In a statement, the Turkish Prime Minister Recep Tayyip Erdogan speaks of “inhuman conditions during deportation”. He recognizes the mistakes that were made and “honors the memory of all Ottomans, irrespective of their religion and nationality, who lost their lives under similar conditions”.
By Manolis Kostidis – Ankara
A statement of historical importance was issued by the Turkish Prime Minister’s communications office, regarding the Armenian genocide.
The 24th of April is the day of commemoration of the events that took place in 1915, which claimed the annihilation of about 1.5 million Armenians. Ankara has always disputed the recognition of the genocide by many countries such as France.
This year’s announcement from the Prime Minister’s office shows that Turkey for the first time acknowledges the facts, but without calling it “genocide”.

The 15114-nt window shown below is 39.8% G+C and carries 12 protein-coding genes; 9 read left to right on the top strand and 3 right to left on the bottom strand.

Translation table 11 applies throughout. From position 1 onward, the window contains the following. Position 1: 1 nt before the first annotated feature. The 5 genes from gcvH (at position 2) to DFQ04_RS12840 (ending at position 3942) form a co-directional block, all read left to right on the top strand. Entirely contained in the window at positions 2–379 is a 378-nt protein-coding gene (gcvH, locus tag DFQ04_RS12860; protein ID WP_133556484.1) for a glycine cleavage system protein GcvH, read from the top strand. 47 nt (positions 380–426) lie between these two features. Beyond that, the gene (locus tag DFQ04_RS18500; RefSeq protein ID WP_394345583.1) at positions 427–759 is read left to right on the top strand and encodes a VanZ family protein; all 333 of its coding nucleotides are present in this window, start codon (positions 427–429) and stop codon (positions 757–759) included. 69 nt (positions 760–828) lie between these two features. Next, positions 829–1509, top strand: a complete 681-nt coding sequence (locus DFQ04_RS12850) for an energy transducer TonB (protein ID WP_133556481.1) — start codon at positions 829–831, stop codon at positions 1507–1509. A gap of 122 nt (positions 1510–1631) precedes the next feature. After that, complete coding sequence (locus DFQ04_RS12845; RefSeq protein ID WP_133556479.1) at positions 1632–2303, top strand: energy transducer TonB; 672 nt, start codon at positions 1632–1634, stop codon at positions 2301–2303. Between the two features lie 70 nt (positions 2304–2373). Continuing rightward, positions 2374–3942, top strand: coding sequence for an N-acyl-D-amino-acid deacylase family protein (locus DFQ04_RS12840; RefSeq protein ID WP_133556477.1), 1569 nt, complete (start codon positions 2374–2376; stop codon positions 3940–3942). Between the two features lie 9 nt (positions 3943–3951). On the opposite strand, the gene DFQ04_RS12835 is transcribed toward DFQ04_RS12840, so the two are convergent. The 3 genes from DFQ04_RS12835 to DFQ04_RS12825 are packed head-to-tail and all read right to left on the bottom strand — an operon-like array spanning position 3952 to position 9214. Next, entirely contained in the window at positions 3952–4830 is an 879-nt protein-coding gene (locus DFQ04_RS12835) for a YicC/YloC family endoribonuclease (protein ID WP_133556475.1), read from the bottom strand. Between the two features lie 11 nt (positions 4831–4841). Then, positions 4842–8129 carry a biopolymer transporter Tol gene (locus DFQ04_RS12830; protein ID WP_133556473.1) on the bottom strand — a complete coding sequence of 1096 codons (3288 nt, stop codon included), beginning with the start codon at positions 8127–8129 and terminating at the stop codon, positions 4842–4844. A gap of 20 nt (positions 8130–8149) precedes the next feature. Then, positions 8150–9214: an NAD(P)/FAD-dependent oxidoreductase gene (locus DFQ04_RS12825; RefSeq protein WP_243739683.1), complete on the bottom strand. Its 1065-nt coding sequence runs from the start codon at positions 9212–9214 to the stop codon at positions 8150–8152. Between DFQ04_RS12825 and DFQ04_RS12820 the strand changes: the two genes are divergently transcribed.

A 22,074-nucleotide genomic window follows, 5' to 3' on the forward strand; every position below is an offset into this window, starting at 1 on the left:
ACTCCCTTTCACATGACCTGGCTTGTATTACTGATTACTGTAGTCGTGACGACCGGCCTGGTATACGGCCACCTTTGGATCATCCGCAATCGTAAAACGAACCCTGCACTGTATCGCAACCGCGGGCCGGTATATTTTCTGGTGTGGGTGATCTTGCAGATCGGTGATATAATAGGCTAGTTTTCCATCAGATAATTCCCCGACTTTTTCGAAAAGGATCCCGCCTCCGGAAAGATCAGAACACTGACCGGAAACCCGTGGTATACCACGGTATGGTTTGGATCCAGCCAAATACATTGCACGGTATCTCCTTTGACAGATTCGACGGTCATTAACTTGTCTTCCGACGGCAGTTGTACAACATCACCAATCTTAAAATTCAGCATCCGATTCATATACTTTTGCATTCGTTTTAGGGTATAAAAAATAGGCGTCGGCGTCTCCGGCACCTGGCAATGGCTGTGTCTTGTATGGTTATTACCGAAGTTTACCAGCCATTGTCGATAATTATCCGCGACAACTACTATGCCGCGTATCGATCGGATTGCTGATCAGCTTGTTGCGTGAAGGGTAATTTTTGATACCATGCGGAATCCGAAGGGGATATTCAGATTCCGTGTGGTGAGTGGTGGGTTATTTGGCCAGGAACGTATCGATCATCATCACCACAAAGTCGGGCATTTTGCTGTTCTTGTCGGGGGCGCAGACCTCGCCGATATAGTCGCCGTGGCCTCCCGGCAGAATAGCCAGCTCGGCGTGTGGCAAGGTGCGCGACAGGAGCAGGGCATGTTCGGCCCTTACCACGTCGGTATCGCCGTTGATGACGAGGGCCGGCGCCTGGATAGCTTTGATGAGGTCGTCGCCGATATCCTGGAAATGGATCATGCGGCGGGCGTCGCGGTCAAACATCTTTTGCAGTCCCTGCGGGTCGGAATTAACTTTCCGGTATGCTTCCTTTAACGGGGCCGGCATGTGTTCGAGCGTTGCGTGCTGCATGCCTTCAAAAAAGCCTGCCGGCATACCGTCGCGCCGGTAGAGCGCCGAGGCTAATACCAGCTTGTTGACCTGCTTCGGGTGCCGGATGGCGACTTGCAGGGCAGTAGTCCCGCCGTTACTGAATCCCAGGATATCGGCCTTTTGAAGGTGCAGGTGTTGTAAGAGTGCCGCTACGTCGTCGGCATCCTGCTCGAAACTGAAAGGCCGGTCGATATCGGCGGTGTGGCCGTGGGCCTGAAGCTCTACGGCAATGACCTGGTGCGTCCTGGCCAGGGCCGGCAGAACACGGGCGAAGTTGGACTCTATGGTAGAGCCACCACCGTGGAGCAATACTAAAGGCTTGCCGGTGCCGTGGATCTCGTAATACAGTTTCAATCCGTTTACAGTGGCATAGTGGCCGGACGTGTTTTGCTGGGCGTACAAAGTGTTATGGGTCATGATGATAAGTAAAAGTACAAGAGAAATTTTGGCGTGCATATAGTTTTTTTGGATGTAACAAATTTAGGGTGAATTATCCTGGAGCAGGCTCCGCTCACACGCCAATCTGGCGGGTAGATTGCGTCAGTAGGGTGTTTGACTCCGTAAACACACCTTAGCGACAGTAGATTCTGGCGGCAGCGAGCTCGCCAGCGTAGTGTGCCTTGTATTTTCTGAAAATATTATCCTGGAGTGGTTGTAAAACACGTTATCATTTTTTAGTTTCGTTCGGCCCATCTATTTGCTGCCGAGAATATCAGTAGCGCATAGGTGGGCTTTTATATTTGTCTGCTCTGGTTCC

“The events that occurred during the First World War, are our common pain. It is everyone’s responsibility to look at history in a fair manner, it is our duty to mankind. In the First World War millions of people lost their lives, and the displacement of populations created inhuman results, but this does not mean that there should be no civil relations between Turks and Armenians”.
Erdogan in his statement stresses that he supports the investigation of the events of 1915 by historians and points out that these issues should not be the cause of political conflict .
“We hope for the repose of the souls of the Armenians who lost their lives in the conditions of the early 20th century and express our condolences to their grandchildren. At the same time we honor the memory of all Ottoman citizens regardless of religion and nationality who lost their lives in similar circumstances”.
Ankara after April 24 always reacted harshly and blamed the Armenians for the events of 1915. This time, however, it seems that with this statement they take a step back and also acknowledge other mistakes that have been made, like the deportation and massacre of Greeks who lived in Pontus since as is stated they “honor the memory of all those who lost their lives in similar circumstances”.